Aquinas’s Argument That Wisdom Is the Ruler of the Other Sciences. A Critical Assessment

0. This post is the fifth in a series dedicated to a sustained reading of and commentary upon Aquinas’s Commentary on the Metaphysics of Aristotle. In my post of July 16, 2017, “Aquinas’s Argument That One Science Must “Rule” the Others. A Critical Assessment,” the second such post, I presented a critique of one of the several arguments present in the opening paragraph of Aquinas’s “Prologue” to his commentary, the one of which he gave the most explicit and easily understood statement. The paragraph in question reads:

When several things are ordained to a single thing, one of them must rule or govern and the rest be ruled or governed, as the Philosopher [i.e., Aristotle] teaches in the Politics. This is evident in the union of soul and body, for the soul naturally commands and the body obeys. The same thing is also true of the soul’s powers, for the concupiscible and irascible appetites are ruled in the natural order by reason. Now all the sciences and arts are ordained to a single thing, namely, to man’s perfection, which is happiness. Hence one of these sciences and arts must be the mistress of all the others, and this one rightly lays claim to the name of wisdom; for it is the office of the wise man to direct others.

The argument critiqued in the July 16 post, so “regimented,” i.e., so simplified and rephrased as to make more fully evident its logical essentials, reads as follows:

All sets of several things ordained to some one thing are sets of things one of which must rule the others.
The set of the sciences is a set of several things ordained to a single thing.
Therefore, the set of the sciences is a set of things one of which must rule the others.

I took it to be sufficiently evident for the purposes at hand that the argument is valid, that is, it is such that, if the two premises are true, the conclusion too has to be true; were it necessary, one could easily set the argument forth in full set-theoretical dress. But I did not take it to be as evident that the argument is also sound. That is, though it is evident that the argument is valid, it is not evident that, in addition, both of its premises, and therefore also its conclusion, are true. In particular, it is not evident that the first premise is true; in fact, I thought it evident that it is false and offered argumentation in “Aquinas’s Argument That One Science Must “Rule” the Others. A Critical Assessment” to that effect, to which argumentation I refer you. I also noted, on the other hand, that the fact of the argument’s not being sound does not by any means entail that its conclusion is false.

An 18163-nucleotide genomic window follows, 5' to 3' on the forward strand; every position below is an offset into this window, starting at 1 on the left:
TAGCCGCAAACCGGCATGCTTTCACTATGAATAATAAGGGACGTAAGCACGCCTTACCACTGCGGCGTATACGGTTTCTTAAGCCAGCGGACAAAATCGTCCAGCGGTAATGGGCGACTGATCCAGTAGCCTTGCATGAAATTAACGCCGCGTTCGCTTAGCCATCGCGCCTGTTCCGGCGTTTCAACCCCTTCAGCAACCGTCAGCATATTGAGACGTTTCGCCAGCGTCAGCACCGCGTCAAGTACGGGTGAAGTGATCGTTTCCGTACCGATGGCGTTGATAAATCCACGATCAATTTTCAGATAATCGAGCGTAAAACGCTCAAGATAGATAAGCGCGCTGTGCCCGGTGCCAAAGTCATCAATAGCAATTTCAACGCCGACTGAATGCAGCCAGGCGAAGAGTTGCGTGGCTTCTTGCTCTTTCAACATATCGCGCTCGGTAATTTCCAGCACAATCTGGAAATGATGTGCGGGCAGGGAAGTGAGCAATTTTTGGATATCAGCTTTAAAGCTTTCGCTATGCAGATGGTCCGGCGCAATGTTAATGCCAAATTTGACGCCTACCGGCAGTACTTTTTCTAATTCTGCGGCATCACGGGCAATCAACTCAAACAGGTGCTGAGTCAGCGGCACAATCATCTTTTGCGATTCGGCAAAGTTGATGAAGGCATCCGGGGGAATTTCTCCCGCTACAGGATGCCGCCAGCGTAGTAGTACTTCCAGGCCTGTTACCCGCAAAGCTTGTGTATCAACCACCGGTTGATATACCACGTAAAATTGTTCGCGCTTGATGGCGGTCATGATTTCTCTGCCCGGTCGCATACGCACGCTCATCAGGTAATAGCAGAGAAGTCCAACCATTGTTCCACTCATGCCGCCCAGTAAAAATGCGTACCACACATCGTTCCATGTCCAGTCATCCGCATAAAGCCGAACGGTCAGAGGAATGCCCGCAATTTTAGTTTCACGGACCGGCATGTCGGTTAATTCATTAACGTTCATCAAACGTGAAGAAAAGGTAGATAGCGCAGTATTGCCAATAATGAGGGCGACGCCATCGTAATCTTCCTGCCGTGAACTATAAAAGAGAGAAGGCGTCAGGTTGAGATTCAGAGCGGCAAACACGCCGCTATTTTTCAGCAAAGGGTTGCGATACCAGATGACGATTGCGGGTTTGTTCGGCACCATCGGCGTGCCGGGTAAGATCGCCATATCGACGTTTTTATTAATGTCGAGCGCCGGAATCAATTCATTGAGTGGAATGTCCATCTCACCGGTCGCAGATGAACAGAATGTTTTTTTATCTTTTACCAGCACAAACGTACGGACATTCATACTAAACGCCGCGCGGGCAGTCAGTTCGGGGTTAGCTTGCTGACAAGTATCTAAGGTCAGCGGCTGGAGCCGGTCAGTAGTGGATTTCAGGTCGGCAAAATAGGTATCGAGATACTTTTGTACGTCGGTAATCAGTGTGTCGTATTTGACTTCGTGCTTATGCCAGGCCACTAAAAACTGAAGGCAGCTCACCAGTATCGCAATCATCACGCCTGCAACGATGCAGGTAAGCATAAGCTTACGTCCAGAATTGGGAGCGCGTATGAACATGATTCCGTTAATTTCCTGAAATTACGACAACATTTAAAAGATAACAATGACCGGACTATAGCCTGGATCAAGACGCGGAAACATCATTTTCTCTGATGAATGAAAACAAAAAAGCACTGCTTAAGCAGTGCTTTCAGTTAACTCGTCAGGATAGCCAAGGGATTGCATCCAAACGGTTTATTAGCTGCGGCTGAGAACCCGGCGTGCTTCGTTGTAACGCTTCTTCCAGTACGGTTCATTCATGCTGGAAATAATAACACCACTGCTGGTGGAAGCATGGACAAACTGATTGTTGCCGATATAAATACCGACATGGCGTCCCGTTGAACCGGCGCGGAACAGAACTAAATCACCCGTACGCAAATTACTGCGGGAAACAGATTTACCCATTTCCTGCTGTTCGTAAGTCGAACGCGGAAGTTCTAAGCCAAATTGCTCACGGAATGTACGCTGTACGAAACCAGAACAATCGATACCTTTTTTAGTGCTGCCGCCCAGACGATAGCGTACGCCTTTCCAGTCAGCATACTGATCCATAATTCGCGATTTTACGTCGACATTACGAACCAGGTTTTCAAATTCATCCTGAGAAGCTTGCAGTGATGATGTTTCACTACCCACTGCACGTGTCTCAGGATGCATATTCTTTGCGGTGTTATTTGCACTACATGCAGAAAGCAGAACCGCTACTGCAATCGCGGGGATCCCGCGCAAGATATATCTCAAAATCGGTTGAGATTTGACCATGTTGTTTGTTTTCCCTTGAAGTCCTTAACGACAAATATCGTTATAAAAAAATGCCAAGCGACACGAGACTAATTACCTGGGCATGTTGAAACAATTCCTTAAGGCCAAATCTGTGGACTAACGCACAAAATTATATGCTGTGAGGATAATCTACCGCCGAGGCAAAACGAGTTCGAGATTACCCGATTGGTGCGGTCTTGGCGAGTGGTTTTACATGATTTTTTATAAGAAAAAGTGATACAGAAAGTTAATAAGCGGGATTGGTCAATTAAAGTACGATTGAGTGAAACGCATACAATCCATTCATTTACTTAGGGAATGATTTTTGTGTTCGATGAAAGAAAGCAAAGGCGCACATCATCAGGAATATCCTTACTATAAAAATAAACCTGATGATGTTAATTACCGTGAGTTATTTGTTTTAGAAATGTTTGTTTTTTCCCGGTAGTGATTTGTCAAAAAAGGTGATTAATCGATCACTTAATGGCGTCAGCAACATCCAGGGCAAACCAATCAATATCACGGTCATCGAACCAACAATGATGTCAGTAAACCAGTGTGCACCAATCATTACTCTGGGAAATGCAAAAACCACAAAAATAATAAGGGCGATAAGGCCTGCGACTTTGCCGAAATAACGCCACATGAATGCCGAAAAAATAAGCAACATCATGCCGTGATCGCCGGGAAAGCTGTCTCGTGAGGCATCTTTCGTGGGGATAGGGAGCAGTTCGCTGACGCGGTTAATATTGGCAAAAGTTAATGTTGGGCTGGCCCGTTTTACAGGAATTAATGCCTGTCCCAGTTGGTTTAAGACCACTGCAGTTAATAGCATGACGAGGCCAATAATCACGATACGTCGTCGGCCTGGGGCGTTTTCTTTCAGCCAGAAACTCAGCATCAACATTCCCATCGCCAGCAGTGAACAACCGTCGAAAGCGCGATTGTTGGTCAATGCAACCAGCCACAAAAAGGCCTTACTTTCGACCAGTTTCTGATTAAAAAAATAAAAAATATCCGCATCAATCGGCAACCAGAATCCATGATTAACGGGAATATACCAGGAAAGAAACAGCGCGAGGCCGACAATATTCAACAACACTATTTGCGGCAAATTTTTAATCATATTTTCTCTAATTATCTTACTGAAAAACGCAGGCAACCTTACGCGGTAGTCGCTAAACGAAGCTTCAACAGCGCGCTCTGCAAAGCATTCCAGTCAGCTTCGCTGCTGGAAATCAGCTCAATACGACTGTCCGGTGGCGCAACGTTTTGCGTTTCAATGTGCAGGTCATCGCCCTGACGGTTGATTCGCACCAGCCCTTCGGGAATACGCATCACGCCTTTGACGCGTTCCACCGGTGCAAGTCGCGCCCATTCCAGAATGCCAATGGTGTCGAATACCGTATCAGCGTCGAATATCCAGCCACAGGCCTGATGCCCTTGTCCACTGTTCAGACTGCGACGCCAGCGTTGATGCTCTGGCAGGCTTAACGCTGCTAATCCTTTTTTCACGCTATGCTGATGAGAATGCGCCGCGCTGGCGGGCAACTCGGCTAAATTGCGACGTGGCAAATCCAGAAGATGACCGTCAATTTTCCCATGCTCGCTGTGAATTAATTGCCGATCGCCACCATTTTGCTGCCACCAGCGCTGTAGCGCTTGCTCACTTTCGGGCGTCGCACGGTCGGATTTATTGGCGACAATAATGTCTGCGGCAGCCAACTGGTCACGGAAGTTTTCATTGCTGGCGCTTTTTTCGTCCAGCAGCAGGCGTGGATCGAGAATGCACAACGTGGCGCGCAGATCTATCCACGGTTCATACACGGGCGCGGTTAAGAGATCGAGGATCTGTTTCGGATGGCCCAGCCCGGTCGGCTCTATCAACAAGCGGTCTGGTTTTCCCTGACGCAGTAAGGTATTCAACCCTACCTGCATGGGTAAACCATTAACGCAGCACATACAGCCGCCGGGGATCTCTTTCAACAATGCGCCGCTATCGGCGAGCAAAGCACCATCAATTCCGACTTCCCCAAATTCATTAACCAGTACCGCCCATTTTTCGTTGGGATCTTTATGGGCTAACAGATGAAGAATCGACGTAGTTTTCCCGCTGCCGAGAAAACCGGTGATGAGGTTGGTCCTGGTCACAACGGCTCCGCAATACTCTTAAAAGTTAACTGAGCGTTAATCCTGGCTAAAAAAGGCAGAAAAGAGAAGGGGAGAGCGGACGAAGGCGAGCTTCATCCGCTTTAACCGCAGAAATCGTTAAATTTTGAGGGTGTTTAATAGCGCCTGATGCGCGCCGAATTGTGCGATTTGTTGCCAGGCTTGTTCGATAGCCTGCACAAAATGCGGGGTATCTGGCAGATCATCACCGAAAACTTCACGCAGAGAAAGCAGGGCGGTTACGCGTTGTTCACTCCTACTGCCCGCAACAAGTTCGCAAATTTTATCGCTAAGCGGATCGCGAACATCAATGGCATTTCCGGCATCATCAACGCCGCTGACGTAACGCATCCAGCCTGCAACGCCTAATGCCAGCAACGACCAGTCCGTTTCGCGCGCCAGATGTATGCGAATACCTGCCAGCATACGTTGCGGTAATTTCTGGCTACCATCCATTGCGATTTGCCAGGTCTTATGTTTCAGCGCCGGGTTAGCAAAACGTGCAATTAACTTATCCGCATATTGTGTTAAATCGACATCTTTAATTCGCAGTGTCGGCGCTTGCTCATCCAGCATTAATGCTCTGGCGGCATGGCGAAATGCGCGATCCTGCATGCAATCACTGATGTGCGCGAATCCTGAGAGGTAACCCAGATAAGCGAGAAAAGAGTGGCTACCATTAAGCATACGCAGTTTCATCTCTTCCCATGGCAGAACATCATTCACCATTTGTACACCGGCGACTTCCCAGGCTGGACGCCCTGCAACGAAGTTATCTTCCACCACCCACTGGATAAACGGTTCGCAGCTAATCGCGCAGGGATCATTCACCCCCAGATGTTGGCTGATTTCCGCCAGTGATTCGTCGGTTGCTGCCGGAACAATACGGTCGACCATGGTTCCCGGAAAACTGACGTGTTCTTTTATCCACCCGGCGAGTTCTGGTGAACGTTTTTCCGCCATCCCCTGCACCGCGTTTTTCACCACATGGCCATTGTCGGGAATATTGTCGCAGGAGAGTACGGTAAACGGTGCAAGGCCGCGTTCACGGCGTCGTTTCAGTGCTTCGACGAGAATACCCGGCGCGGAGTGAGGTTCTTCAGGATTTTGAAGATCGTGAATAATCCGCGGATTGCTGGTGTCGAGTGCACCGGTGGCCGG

1. In today’s post I propose to offer a similarly critical examination of the paragraph’s main argument, an argument discernible in the paragraph’s last sentence.

Hence one of these sciences and arts must be the mistress of all the others, and this one rightly lays claim to the name of wisdom; for it is the office of the wise man to direct others.

Now, it seems to me that the argument that can therein be discerned is:

The ruler of the other sciences is wisdom.
One of the sciences is the ruler of the other sciences.
Therefore, one of the sciences is wisdom.

2. My revision of Aquinas’s statement of the minor premise of the argument,

[O]ne of these sciences and arts must be the mistress of all of the others.

as

One of the sciences is the ruler of the other sciences.